The front-runner RSV candidate vaccines – from GSK, Pfizer and Moderna – are either protein-based or use mRNA technology.
Read more: The fascinating history of clinical trials
The GSK vaccines
GSK is going with protein-based technology for two of its candidate RSV vaccines.
One (known as RSVPreF3 OA), has had good results in late-stage clinical trials in adults 60 years or older, with data published in recent weeks. The US Food and Drug Administration (FDA) is reviewing the vaccine, with results expected in May.
Another of GSK’s candidate RSV vaccines (GSK3888550A, RSVPreF3) is taking a different approach. The idea is to vaccinate pregnant women to confer immunity to the unborn baby.
Results of late-stage trials in healthy pregnant women aged 18-49 years are set to report in 2024. Earlier studies in non-pregnant women showed the vaccine was well tolerated and activated a good immune response.
The Pfizer vaccine
Pfizer has also gone with a protein-based RSV vaccine (RSVpreF). But this time it’s a bivalent vaccine. It contains proteins to stimulate immune protection against two types of RSV – RSV A and B. Again, the idea again is to vaccinate pregnant women to immunise their babies in the womb.
In November 2022, Pfizer announced interim results of its late-stage clinical trial showing 81.8% efficacy in protecting against severe disease in babies (one to 90 days old) of vaccinated pregnant women. Over time, that immunity decreased.
Final clinical trial results are expected any day now, and the vaccine is being submitted to the FDA for priority review, with a result expected in August.
The Moderna vaccine
Moderna is using mRNA technology for its candidate RSV vaccine (called mRNA-1345). It uses similar technology to its COVID mRNA vaccines.
The company is set to make a full submission to the FDA in the first half of 2023.
Several hurdles ahead
Another candidate vaccine, from Janssen, uses a different type of technology (adenovirus vector technology), and is not so far advanced through clinical trials as the others. But it has shown promising preliminary results to date in adults.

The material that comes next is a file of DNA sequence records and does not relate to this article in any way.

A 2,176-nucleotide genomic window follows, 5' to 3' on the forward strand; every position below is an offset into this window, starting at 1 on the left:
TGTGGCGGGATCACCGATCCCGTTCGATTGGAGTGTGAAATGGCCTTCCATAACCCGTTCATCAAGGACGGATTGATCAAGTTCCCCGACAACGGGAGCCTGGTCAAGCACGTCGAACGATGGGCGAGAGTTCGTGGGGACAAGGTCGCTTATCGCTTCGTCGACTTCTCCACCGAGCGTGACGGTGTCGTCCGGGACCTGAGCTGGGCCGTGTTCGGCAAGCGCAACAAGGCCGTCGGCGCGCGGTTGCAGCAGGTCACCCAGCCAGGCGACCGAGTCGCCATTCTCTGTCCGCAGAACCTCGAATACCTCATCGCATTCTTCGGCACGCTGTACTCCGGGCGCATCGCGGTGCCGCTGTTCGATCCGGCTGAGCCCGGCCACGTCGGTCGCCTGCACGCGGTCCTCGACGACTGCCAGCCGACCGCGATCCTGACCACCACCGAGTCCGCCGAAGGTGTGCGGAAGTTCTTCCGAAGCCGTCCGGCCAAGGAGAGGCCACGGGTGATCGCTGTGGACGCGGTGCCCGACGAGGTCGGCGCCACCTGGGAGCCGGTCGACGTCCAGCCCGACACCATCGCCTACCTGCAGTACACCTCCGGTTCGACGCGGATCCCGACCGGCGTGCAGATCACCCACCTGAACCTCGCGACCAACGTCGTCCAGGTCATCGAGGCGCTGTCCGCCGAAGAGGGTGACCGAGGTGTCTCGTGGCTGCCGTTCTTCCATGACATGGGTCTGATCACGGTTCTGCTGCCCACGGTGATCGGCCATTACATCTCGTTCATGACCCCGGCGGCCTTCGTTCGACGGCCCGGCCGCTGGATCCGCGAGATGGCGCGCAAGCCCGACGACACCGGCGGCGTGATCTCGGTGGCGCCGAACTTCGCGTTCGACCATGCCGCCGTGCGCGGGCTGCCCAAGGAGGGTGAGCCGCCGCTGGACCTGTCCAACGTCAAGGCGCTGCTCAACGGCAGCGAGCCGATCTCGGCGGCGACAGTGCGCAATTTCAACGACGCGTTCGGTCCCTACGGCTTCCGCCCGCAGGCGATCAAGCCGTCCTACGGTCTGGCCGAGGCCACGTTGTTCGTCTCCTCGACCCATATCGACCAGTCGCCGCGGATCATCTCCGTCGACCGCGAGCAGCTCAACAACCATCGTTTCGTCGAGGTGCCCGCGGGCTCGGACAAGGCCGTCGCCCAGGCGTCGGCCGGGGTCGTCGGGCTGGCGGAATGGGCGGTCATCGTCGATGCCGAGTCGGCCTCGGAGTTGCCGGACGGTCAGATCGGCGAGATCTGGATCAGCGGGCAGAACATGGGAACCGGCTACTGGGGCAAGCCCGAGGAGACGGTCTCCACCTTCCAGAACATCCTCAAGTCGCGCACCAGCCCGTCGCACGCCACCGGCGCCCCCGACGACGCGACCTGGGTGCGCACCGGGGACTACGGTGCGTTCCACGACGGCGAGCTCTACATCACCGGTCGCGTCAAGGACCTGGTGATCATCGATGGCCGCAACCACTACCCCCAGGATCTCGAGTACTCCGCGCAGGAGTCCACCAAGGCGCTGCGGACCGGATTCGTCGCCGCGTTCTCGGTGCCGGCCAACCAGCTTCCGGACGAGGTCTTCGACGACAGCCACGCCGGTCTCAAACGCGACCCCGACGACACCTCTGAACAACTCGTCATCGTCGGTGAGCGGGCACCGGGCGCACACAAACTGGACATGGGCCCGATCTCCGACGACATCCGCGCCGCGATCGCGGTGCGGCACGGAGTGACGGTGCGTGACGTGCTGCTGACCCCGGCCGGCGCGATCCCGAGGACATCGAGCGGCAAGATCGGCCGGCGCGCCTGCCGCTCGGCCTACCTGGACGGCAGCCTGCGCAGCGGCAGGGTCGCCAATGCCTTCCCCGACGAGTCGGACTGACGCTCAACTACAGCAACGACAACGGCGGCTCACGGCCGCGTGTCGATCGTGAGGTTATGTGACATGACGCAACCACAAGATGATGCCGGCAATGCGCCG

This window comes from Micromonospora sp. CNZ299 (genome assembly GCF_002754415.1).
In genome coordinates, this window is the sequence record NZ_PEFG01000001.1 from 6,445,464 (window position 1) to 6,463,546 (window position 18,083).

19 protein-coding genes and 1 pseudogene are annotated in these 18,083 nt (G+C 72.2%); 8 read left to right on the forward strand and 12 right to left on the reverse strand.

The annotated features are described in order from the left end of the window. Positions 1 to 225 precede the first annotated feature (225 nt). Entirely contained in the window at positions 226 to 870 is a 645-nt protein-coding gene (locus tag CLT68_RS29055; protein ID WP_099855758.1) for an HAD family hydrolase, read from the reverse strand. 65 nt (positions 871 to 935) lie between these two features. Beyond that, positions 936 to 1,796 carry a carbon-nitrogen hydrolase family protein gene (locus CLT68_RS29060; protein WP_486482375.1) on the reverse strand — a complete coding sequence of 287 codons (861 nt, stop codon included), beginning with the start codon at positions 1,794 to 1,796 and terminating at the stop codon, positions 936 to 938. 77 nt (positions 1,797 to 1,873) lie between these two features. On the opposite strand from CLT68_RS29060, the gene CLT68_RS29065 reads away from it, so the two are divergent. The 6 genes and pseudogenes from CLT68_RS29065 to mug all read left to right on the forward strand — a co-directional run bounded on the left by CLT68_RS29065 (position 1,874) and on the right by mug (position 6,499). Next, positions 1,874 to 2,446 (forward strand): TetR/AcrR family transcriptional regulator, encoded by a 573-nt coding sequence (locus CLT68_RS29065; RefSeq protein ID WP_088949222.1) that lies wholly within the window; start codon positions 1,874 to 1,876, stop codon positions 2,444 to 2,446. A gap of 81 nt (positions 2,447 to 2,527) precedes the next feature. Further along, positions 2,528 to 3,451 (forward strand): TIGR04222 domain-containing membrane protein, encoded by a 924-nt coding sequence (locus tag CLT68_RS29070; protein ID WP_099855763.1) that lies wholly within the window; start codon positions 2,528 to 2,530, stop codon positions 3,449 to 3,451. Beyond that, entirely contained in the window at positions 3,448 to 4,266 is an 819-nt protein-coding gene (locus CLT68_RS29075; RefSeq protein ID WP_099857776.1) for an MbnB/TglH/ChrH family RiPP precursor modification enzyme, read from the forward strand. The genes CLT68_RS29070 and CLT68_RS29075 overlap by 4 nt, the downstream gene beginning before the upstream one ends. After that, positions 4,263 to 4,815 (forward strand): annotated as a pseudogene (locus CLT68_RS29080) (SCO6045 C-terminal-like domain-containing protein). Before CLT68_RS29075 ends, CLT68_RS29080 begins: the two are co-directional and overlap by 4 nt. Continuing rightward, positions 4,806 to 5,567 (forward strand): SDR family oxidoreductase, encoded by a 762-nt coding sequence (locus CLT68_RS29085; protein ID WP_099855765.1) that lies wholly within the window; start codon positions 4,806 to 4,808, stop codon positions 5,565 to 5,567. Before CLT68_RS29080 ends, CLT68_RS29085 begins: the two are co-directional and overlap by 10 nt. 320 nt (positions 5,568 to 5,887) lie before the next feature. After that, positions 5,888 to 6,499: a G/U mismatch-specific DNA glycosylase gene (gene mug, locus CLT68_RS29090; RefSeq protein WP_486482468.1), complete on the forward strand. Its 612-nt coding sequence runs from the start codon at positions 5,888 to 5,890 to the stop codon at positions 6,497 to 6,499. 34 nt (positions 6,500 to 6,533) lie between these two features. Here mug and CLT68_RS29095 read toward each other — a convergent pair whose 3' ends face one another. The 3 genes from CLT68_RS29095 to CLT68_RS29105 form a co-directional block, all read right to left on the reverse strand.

And that’s the sticking point with all the RSV vaccines mentioned. They’ve only been tested in adults. To have the greatest impact, the vaccines must also be evaluated in young children and infants.
The biggest question is what age should a baby be vaccinated against RSV once it loses the immunity from its mother?
While we wait for RSV vaccines, the best way of slowing the spread of this viral illness are measures we’ve become used to during COVID. If you or your children have RSV, make sure you wear a mask, wash your hands and maintain your distance from others.
We would like to thank Masters (Doctor of Medicine) student Chloe Scott from Griffith University for her critical review and assistance with this article.
This article is republished from The Conversation is the world's leading publisher of research-based news and analysis. A unique collaboration between academics and journalists. It was written by: Lara Herrero, Griffith University and Wesley Freppel, Griffith University.
Lara Herrero receives funding from NHMRC
Wesley Freppel does not work for, consult, own shares in or receive funding from any company or organisation that would benefit from this article, and has disclosed no relevant affiliations beyond their academic appointment.